# hedging barrier options

Consider Black Scholes dynamics for the stock price $$dS_t=\mu S_tdt+\sigma S_t dW_t$$ I have "heard" it is difficult hedging barrier options if the payoff suddenly is set to zero by the boundary condition so close to the expiry if the stock price is close to the barrier, hedging issues arise.

For example, down and out put option where the strike $K$ is above the barrier $L$. But why is that? The partial derivative doesn't exist or the magnitude is very large? What are the work arounds if any? I assume this is the property of the function and has nothing to do with a numerical method used to calculate the solution.

– user16651
Aug 29 '16 at 13:57
• @BehrouzMaleki: edited the question. Aug 29 '16 at 14:12
• By no means does this constitute a proper answer but did you have a look at this paper by Derman: emanuelderman.com/media/insoutbarriers1.pdf, the graphs (especially the delta/gamma profile) may provide you with some hints as to why these options are not easy to hedge in practice + excellent answer of @Mats Lind Aug 29 '16 at 21:10

As you know, Barrier options are extensions of vanilla options in the sense that they have a barrier level which activates or deactivates the option's pay-off upon hitting the barrier. The barrier can be hit when the option is in-the-money or out-of-money. Barrier options which are activated upon hitting the barrier are called Knock-in barrier options or simply Ins and those that are instead deactivated are known as Knock-out barrier options or Outs.

In knock-out options, if the barrier is not hit by the underlying price from the time of issuance of the option to its maturity, then the option holder receives an equivalent pay-off of a vanilla option.Knock-in options only provide a possibility of a positive pay-off after the barrier has been hit.

When a barrier option knocks-in, it becomes an equivalent vanilla option and thus, offers the same pay-off whereas a knock-out is equivalent to the corresponding vanilla option as long as the barrier is not hit until maturity (exercise time).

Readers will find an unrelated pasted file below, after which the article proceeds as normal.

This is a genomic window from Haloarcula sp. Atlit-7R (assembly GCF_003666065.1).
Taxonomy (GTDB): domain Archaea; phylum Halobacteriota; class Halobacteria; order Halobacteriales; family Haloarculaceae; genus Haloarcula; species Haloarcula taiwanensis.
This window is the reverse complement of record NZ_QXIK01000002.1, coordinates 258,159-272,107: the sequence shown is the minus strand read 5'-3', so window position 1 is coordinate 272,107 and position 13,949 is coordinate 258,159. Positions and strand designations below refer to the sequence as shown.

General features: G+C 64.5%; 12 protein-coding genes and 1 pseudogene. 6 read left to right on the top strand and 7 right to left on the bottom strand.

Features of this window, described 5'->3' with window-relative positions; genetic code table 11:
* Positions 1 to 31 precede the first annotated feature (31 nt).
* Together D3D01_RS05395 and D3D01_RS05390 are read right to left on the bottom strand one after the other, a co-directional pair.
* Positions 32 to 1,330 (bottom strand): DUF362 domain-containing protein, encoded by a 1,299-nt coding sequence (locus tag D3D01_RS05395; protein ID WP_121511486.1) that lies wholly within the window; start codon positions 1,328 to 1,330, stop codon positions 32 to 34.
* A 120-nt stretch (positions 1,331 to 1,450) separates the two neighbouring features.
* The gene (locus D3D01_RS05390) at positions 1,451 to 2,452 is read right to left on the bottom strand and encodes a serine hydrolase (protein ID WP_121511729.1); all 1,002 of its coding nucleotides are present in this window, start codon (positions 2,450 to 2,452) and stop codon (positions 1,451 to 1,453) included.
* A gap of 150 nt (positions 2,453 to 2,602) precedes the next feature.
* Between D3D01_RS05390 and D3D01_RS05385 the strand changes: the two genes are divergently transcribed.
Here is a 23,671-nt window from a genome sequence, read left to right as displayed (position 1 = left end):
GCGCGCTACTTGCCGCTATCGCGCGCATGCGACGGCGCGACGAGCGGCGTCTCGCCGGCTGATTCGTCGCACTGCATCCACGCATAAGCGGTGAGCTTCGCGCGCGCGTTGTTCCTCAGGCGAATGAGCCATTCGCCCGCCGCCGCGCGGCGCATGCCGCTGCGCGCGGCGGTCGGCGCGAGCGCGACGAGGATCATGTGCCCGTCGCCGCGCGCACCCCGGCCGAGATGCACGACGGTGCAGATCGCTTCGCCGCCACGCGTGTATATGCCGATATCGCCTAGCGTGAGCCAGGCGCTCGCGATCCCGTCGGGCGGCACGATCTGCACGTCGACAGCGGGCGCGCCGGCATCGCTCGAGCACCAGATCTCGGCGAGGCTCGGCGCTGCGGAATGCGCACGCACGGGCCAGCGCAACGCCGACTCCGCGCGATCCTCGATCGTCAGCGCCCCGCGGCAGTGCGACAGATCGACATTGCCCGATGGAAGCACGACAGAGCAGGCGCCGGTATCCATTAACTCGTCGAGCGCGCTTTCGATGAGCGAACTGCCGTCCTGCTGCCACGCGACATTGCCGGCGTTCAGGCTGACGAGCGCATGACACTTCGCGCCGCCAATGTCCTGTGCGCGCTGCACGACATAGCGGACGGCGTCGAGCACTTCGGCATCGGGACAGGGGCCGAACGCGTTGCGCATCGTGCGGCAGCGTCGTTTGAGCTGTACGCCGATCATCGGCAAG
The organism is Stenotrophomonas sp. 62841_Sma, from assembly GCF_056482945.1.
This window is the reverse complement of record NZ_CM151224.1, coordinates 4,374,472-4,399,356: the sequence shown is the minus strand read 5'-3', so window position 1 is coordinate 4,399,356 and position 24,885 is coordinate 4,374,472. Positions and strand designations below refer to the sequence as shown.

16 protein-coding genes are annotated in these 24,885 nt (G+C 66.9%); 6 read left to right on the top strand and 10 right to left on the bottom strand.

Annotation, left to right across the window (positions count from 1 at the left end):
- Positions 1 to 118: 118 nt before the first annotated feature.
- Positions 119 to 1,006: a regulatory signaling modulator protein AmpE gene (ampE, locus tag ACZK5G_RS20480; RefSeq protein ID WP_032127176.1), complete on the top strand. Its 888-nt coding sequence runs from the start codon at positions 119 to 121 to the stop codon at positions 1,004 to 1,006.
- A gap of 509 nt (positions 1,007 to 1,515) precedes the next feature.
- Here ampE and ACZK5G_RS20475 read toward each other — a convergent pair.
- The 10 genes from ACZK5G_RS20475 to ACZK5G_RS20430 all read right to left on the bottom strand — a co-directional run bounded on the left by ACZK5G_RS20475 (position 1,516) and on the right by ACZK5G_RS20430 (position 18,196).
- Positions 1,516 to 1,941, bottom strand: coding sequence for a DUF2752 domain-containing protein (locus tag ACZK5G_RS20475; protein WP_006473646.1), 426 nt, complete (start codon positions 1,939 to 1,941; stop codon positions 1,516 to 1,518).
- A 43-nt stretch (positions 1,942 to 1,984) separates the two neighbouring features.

Mathematically speaking

Let $M_T=\max\{S_t\, ,\, 0\le t\le T\}$ and $m_T=\min\{S_t\, ,\, 0\le t\le T\}$ then the payoffs of down-and-out-call and down-and-out put respectively are given by $$(S_T-K)^+ \mathbb{I}_{\{m_T>L\}}$$ $$(K-S_T)^+ \mathbb{I}_{\{m_T>L\}}$$ and the payoffs for the up-and-out call and up-and-out put are given as follows $$(S_T-K)^+ \mathbb{I}_{\{M_T>L\}}$$ $$(K-S_T)^+ \mathbb{I}_{\{M_T>L\}}$$ Knock-in options give a payoff equivalent to that of an equivalent vanilla option at maturity only when the barrier is hit otherwise the payoff is zero.

A portfolio consisting of one knock-in call and one knock-out call is equivalent to an ordinary call option,that is, $$\text{up-and-out call + up-and-in call}=\text{vanilla call}$$

Similarly, for the other barrier options we have the following relationships,

$$\text{down-and-out call + down-and-in call}=\text{vanilla call}$$ and $$\text{up-and-out put + up-and-in put}=\text{vanilla put}$$ $$\text{down-and-out put + down-and-in put}=\text{vanilla put}$$ Reference

• this is an into to the options and not answering my hedging question. But I think I can find an answer in the links you have provided. Thanks. Aug 29 '16 at 15:10

Since you have tagged your question with delta-hedging I assume we delta hedge the option with the underlying. Here difficulties would arise if the amount of underlying contracts we need to exchange to keep the delta near zero is large compared to illiquidity and transaction costs. With these together with volatility about constant, transaction costs would increase with gamma. As gamma gets very high, typically but not only, for plain vanilla options at the money near expiry, delta hedging gets very expensive.